Stream Delroy Edwards' Special Guest Mix For Recommended Dose : All Songs Considered The 26-year-old producer's guest mix also serves as an introduction to his label, L.A. Club Resource.

Guest Dose: Delroy Edwards

Guest Dose: Delroy Edwards

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Delroy Edwards introduces you to L.A. Club Resource with this guest mix. Morad Janeb/Courtesy of the artist hide caption

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Morad Janeb/Courtesy of the artist

Delroy Edwards introduces you to L.A. Club Resource with this guest mix.

Morad Janeb/Courtesy of the artist

There are a number of reasons why the 26-year-old, Los Angeles-based producer recording under the moniker Delroy Edwards stands out from the pack of young guns who've begun impacting the American house music underground over the past half-decade.

First, there's the sound of Edwards' tracks, and those released through the L.A. Club Resource label he co-founded in 2012, which are antithetical to usual club productions, substituting clarity and brightness, for thick, punk-y, tape-hiss textures. It is, likewise, fair to call his DJ'ing approach an "anti-style," valuing cut'n'paste atmosphere and vibe over seamless perfection. Meanwhile, his personal pedigree — familial (real name: Brandon Avery Perlman, son of actor of Ron Perlman), creative (growing up making noise music in L.A.'s passionate underage punk scene, before being expelled from Cal Arts' prestigious music program), cultural (moving to New York at age 20 and falling under the wing of Ron Morelli, whose L.I.E.S. label was then reshaping the sonics of non-mainstream dance-music) — exemplifies how privilege can feed experimentation and progressive thinking, instead of commercial values.

"I don't make my music to be heard," he says when we speak by phone. "I make it because it feels good, without the notion of trying to make a buck. And then I have the gift of actually having an audience that wants to listen to it." Since his 2012 debut EP on L.I.E.S., 4 Club Use Only, the amount of people who've clamored for Edwards' music has grown by leaps and bounds.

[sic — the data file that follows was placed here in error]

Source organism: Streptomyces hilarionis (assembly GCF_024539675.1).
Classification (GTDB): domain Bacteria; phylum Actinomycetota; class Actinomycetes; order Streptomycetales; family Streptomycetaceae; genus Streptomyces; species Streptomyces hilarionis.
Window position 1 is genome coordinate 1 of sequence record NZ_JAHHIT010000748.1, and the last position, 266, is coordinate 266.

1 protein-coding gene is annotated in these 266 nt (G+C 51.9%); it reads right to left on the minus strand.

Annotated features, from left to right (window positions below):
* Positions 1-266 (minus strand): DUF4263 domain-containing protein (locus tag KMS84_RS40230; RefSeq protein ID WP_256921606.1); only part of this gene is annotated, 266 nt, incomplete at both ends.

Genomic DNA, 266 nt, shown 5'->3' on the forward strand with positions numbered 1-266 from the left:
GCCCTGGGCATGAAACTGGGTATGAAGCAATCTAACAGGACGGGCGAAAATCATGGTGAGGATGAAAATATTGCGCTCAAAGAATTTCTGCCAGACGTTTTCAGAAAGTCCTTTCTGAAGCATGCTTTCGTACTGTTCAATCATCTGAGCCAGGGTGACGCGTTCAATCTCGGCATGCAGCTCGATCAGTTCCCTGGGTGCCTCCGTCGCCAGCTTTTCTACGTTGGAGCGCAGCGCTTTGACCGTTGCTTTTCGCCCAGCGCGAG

Delroy's new album, Hangin' at the Beach, presents his style in grand excess. Compiled as a lo-fi collage tape, its 30 tracks span 52 minutes, mixing stripped-down drum-machine soul of original Chicago house, with the sonic curiosity he self-describes as both "conceptual" and "computer-challenged," and the cultural reference points of an (almost) lifelong Angeleno.

Though Morelli's influence is undeniable, Edwards says the foundation of his sound can be attributed to a lesson accidentally learned while still a teenager, from one of his older sister's friends, also the first person to play house music for him:

"He gave me a drum machine, and showed me how to use it, and opened my mind to a really simple idea that most people take for granted: With cables, sound goes in and sound goes out, so if you have inputs and outputs, you can really just keep making chains of sound, and use whatever you want to make 'music.' That notion blew my mind at the time. It's what made me think about experimenting with weird sound really early on. It made me go, 'This is fun, I can mess around with my hands and record with a VHS player, a tape player, a boom-box, with anything.'"

This youthful curiosity became intertwined with L.A.'s local musical energy: "I grew up with a lot of the [local radio station] KROQ punk-pop/new wave vibe, New Order, Joy Division, Depeche Mode — a lot of that is still in my brain. But I would also go to noise shows, see the Haters, Smegma, wild stuff like that."

Yet Los Angeles does not simply assert an aesthetic environmental impact on Delroy's music; it has sown the seeds of civic pride, the main reason he relocated back to his hometown and started the label here.

"L.A. has inspired me so much. I'm here to add to it, to give this city some variation in music," he says. "That's why I chose the label name, L.A. Club Resource, so that it was impossible for L.A. to not get a piece of the credit, that when people hear the music — my own music, or all the music by people we put out —it creates something that hasn't been seen before, and it's immediately associated with the city."

For this month's Guest Dose, Delroy Edwards provided a DJ mix that is also an introduction to L.A. Club Resource.

Guest Dose: Delroy Edwards

  • 1. Innsyter, "A-ENV (Numbnut Remix)"